The Army this week held its Technical Exchange Meeting (TEM X) in Philadelphia:

Army will realign PEOs within acquisition office by October to support unified network plan

To move forward with its unified network strategy, the Army plans to realign multiple program executive offices within the service's acquisition office by October.

Document: Army's TEM-X meeting agenda, briefing slides

The Navy's long-term plan is to build up to 20 John Lewis-class oil tankers:

Contract awarded for next John Lewis-class tanker

Construction of the T-AO 213 -- the ninth ship in the Navy's John Lewis-class tanker program -- is scheduled to begin in the third quarter of 2025, under a $736 million modified contract awarded to General Dynamics NASSCO.

The House Select Committee on the Strategic Competition between the United States and the Chinese Communist Party has released a report on Taiwan:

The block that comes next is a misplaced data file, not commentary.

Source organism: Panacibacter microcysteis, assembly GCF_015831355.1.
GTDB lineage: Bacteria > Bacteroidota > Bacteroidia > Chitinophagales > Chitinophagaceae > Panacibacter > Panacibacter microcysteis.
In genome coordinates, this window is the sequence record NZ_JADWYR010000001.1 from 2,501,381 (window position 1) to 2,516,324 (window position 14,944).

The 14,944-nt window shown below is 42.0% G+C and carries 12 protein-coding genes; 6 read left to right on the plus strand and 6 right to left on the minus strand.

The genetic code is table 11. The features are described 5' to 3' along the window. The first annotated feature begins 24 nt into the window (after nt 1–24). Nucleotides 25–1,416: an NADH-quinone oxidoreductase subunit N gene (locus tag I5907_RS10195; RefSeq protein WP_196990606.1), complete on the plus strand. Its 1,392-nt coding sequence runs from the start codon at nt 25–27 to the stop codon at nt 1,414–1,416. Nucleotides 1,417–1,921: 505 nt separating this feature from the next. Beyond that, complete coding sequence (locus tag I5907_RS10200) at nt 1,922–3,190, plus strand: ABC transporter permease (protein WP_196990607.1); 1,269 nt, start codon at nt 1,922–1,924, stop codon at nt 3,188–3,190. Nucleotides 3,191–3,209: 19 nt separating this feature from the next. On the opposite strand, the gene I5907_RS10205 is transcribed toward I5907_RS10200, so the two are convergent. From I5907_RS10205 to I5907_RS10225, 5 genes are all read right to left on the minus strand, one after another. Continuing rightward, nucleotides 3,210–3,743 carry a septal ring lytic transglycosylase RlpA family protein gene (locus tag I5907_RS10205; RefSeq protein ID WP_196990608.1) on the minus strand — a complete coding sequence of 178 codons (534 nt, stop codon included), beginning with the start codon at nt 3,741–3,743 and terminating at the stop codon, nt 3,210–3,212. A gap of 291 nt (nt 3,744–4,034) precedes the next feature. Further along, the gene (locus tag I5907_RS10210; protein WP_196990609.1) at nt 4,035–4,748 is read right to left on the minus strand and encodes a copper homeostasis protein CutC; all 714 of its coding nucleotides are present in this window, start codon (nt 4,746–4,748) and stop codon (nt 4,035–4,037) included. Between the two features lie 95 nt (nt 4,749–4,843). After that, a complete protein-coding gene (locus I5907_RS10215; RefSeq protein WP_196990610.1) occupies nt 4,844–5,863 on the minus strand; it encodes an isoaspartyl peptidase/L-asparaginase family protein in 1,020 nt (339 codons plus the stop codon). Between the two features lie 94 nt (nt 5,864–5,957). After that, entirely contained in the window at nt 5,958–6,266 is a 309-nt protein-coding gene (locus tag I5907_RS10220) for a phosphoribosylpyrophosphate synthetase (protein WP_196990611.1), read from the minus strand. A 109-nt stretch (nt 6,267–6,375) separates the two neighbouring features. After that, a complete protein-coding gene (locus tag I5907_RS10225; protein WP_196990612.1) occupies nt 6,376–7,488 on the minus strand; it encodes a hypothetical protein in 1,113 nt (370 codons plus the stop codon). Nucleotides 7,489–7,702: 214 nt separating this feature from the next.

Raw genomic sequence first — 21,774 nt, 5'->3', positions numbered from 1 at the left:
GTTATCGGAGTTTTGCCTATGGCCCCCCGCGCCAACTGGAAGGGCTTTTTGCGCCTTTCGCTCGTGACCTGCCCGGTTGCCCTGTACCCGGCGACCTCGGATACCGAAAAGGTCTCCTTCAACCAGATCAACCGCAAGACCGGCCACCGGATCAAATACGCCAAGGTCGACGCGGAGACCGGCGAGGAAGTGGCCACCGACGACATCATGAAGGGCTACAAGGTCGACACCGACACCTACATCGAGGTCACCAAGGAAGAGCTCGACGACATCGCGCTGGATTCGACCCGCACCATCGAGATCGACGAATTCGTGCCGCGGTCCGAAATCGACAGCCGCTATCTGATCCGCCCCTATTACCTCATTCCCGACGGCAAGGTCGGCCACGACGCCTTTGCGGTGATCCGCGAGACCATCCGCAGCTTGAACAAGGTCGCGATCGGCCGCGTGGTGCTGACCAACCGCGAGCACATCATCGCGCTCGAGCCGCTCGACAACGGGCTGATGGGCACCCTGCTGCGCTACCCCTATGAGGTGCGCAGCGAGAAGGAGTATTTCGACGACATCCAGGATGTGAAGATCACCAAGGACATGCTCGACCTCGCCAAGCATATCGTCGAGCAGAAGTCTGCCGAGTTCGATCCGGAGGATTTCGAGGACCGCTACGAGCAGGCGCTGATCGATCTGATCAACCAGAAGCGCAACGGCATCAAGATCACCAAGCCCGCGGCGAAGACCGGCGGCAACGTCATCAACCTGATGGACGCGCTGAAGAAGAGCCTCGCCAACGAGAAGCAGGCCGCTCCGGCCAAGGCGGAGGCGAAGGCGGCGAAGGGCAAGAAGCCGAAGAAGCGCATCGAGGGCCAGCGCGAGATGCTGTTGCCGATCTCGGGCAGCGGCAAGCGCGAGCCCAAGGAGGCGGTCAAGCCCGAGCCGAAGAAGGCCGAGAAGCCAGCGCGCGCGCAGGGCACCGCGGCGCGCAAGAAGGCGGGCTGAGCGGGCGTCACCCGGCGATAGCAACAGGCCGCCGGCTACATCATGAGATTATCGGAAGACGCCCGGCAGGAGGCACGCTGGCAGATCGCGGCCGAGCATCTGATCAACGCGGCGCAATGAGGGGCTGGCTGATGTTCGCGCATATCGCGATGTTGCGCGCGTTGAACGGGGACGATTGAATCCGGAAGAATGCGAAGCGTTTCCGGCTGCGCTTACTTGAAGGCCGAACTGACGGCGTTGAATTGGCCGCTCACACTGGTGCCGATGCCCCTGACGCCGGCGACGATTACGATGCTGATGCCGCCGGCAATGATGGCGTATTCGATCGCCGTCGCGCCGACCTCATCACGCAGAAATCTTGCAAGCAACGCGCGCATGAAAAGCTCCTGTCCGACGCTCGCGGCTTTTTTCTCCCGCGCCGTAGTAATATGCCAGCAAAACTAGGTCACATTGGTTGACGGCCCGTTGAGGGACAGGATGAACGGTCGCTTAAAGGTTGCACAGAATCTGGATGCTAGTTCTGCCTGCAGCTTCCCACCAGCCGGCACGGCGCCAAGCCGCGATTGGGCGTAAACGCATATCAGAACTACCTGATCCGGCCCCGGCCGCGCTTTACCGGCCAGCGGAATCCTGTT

House select committee on China urges stockpiling of U.S. weapons to back Taiwan

The House Select Committee on the Strategic Competition between the United States and the Chinese Communist Party released a bipartisan blueprint calling for, among other things, increased production of long-range missiles and unmanned systems to support the strategy lawmakers say is necessary to deter an invasion or blockade of Taiwan by China.

Document: House select committee on China's report on Taiwan

Northrop Grumman this week announced its Eagle-3 spacecraft -- the company's solution for the U.S. military's Next Generation Overhead Persistent Infrared Space, Block 0 Polar (NGP) requirement -- had completed preliminary design review:

Northrop's Next-Gen OPIR Polar design clears important review; onward toward CDR

Northrop Grumman's proposed blueprint for a pair of polar-orbiting satellites intended to provide next-generation ballistic and maneuvering hypersonic missile detection over Arctic regions passed muster with U.S. Space Force Space Systems Command, clearing the project to proceed toward the next planned milestone: critical design review.

Marine Corps Commandant Gen. David Berger spoke this week at a Brookings Institution forum:

Berger: LSM fielding bogged down by Pentagon acquisition process

The Marine Corps' highest-ranking officer is calling on lawmakers to streamline the Pentagon's acquisition process, which he says is slowing down the development and fielding of critical capabilities like the Landing Ship Medium.

By Tony Bertuca
May 25, 2023 at 2:00 PM